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Friday, May 13, 2016

Carbon Based Lifeforms: World Of Sleepers


1) Abiogenesis; 2) Vortex; 3) Photosynthesis; 4) Get Theory; 5) Gryning; 6) Transmission / Intermission; 7) World Of Sleepers; 8) Proton / Electron; 9) Erratic Patterns; 10) Flytta Dig; 11) Betula Pendula.

No, I'm really not comfortable with this «psybient» term. Or, tell you what: let us keep it, but let's spell it differently — let it be «sci-bient», because this is what these guys really are: they are using ambient landscapes to promote various (but connected) scientific concerns. Look at the track titles here — the very first one is ʽAbiogenesisʼ (a term that I personally abhor as a linguist, because it should literally translate to "birth of non-life" rather than the surmised "birth of life from non-life"), where the music is supposed to serve as a metaphor for... well, you know. (It's a little odd that life had to originate to such perfectly programmed trip-hop beats, but then again, you weren't there, and certain carbon-based lifeforms already were. It's also odd that Nature gave signals to "wake up" in perfect English, transferred over imperfect radio waves, but that's what you get when Anglo-Saxon revisionism of natural history eats up the minds of even the starkest Scandinavian resistants).

Birth and various ways of functioning of life, as seen not from a religious, but from a fully upda­ted modern scientific perspective — and all the attached ecological concerns as well — this is what constitutes the «philosophic core» of World Of Sleepers, and it's all fine and dandy, but if you only had the music and no titles (or occasional vocal samples) to proffer any guidance, I am not certain that the symbolism could be so easily decoded. With a stronger rhythmic base than last time, but without any ominously overwhelming bass lines, most of the tracks here are just soft synthesized sound patterns over potentially danceable beats; sometimes pretty, sometimes suspenseful, but not particularly suggestive of monumental natural processes.

Thus, I suppose that ʽBetula Pendulaʼ, for maximum authentic effort, should probably be listened to on a nice, warm, slightly cloudy day, within the confines of an actual birch grove, illustrating the slim, elegant grace of nature (rather than the artificial consequences of a slash-and-burn ap­proach to agriculture that usually results in the appearance of birch colonies, but that's sort of beyond the point). In this setting, the interaction between clouds, birch leaves lazily swaying in the breeze, and CBL's slowly overlapping synth loops, gradually pushing each other out of existence without any malicious intent, is bound to achieve its double purpose — make you un­consciously eco-conscious, and become analogously charmed by digital software.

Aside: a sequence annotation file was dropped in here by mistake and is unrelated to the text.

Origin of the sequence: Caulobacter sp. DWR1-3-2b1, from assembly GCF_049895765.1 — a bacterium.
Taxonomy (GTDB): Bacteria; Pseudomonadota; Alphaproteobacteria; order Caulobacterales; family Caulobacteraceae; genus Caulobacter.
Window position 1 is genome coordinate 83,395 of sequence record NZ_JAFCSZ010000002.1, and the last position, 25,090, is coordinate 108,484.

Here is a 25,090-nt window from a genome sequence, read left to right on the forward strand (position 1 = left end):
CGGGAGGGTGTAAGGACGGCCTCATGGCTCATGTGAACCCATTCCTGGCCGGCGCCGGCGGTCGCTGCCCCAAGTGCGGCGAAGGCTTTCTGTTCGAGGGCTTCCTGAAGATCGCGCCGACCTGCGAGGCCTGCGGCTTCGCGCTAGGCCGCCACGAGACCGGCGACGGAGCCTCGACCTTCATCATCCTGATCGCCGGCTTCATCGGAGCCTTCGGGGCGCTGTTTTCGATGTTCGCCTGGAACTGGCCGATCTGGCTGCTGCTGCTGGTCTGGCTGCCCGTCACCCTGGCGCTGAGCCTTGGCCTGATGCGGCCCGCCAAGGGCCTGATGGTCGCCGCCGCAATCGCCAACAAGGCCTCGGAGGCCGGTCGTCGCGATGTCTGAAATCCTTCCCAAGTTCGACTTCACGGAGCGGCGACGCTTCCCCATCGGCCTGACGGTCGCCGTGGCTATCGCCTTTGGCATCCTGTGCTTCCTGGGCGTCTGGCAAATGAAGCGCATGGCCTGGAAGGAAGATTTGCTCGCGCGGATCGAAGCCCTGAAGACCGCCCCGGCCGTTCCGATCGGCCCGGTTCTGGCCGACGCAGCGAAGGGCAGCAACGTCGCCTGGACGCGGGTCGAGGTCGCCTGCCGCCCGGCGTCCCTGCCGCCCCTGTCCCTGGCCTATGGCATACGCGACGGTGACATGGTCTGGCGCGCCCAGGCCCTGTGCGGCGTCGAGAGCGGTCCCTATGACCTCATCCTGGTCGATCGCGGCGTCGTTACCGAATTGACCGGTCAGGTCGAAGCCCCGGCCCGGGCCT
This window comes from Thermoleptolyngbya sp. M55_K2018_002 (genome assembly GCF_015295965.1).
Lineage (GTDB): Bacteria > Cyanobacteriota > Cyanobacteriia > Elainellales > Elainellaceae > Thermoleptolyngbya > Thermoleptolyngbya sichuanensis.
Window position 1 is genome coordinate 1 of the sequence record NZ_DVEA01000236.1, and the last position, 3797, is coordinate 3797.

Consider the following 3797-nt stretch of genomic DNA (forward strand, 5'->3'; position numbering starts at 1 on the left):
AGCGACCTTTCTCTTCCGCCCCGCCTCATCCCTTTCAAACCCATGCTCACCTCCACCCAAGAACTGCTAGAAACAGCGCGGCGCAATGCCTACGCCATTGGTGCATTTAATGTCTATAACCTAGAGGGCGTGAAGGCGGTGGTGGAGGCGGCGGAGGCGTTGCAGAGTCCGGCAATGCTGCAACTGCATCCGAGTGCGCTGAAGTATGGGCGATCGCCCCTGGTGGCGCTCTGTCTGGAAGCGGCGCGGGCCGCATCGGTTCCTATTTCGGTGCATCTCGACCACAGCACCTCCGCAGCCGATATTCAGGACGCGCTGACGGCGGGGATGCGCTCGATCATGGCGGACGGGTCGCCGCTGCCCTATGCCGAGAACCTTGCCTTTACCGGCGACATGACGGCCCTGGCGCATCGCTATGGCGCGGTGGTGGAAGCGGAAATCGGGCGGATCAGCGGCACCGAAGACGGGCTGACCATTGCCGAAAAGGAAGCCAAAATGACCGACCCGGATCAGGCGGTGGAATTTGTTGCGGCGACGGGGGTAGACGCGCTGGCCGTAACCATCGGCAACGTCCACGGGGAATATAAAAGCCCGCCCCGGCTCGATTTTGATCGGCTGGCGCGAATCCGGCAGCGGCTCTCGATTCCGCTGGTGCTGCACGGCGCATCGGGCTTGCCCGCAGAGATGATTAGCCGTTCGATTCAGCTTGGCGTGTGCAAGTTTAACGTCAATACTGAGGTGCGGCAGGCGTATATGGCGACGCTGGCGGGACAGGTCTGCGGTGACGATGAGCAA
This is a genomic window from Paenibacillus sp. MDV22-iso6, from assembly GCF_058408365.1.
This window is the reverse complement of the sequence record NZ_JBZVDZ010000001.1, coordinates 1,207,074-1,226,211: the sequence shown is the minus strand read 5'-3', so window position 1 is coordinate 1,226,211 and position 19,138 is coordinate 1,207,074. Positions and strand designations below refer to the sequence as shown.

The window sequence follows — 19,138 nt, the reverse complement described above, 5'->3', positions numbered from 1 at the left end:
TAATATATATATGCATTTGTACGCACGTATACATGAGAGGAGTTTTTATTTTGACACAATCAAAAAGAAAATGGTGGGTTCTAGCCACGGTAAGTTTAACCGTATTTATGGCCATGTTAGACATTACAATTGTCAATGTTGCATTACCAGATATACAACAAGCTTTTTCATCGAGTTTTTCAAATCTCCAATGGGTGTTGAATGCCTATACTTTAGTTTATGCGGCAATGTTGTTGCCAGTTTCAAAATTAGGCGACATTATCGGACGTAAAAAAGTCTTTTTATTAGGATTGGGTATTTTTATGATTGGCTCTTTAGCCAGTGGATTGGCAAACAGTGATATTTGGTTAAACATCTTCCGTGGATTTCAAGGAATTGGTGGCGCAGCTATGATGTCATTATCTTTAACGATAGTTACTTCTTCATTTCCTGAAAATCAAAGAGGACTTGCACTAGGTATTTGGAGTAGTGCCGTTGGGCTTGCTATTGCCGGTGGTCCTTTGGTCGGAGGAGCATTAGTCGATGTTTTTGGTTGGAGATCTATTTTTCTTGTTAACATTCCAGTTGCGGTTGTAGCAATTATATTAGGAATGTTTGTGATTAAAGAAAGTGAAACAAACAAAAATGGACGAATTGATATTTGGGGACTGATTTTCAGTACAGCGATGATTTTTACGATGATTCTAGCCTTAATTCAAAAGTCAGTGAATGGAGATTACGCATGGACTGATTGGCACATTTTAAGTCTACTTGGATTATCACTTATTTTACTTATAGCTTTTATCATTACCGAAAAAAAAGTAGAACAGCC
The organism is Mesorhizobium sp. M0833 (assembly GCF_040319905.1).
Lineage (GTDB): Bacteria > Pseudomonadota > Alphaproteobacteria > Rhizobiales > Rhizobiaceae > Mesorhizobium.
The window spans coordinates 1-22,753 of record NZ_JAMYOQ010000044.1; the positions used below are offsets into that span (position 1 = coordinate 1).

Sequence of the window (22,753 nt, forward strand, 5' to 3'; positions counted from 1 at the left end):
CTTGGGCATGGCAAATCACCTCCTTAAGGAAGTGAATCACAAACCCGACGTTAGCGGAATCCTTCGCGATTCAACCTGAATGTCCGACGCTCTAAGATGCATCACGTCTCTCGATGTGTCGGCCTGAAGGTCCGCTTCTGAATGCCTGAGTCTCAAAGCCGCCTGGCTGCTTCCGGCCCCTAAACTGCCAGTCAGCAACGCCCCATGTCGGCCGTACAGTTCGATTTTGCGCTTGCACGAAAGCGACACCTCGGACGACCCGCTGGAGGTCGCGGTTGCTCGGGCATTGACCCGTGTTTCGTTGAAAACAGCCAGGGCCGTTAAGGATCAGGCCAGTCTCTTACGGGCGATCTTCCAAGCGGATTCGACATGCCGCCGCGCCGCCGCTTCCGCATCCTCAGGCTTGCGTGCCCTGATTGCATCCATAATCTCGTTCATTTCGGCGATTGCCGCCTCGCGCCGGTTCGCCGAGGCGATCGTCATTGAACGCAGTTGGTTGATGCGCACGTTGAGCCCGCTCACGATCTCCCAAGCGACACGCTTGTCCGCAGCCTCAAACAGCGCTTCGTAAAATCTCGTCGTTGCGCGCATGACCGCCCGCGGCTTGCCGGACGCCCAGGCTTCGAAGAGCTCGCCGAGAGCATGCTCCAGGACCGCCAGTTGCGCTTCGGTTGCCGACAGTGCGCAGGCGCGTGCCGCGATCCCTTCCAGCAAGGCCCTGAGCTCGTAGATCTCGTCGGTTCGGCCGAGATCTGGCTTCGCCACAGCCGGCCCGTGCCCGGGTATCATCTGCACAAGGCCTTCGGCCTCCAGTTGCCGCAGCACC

Likewise, the best way to enjoy ʽPhotosynthesisʼ is get yourself a textbook, learn all the details of the process, and then try to correlate them with the various stages of the composition, which gradually builds up from the same soft waves of keyboard ambience to a dynamic groove with «acid» elements, while a concerned male voice keeps asking the question "what about the fo­rests?", probably sampled from some environmentalist documentary or other (doesn't really mat­ter). ʽVortexʼ must have your mind spinning around as the main keyboard line is looped around the usual electronic windwall, creating, if not a real vortex, then at least a spiral; with ʽProton / Electronʼ, you probably have to think of yourself as a neutron, caught without a charge in be­tween the negative high-pitched pipsqueaks of the electron and the positive satisfied bass grunts of the proton; and as for ʽErratic Patternsʼ, I honestly have not been able to notice any, so I guess this must be some sort of hint — maybe the erratic pattern is you, as opposed to the perfectly sequenced mid-tempo groove of the track.

In the end, even if common opinion usually selects World Of Sleepers as CBL's peak, my own impression is that the album is slightly weaker than its predecessor — the atmosphere is just too soft and snoozy throughout, with nothing to really shake you up like that Floydian bassline at the beginning of ʽCentral Plainsʼ; and also, it seems to be making much more of a compromise with contemporary electronics than they used to, which somewhat dulls the impact. On many of these tracks, they could have made the electronic veils more thick and imposing, rather than sticking to the same kind of thin, ghostly sound that makes everything sound the same in the end. But all that said, the results are still impressive — a long, humble ode to Life as an accumulation of patterns that organize system out of chaos and then, through ever-increasing complexity, create the sub­jective impression of chaos once again. I sort of get that, even if it takes a trip of reason rather than an impulse of the heart to do so. In any case, a thumbs up.


  1. I'm a teacher, and I'll do just what was suggested here with my class. We'll study up a bit on photosynthesis, and then try to track phases of the song to the biological processes.

    After that, students can read this review (maybe have a chuckle about how stuck up linguists can be when it comes to the idiomatic use of Latin compound terms), and then try to translate the experience of an assigned piece of music into an essay format for themselves, all on the way to making a binary rating: Thumbs up/Thumbs down. Is the music fit to live? Was "abiogenesis" achieved in the idiomatic sense...or the literal sense?

    I like it.

    Thanks for the tip, George.

  2. I agree, they sorta came across on this particular album like they lost short sharp sudden changes I enjoyed in Hydroponic Gardens. This album feels to me like the muddled soundtrack work they did later on.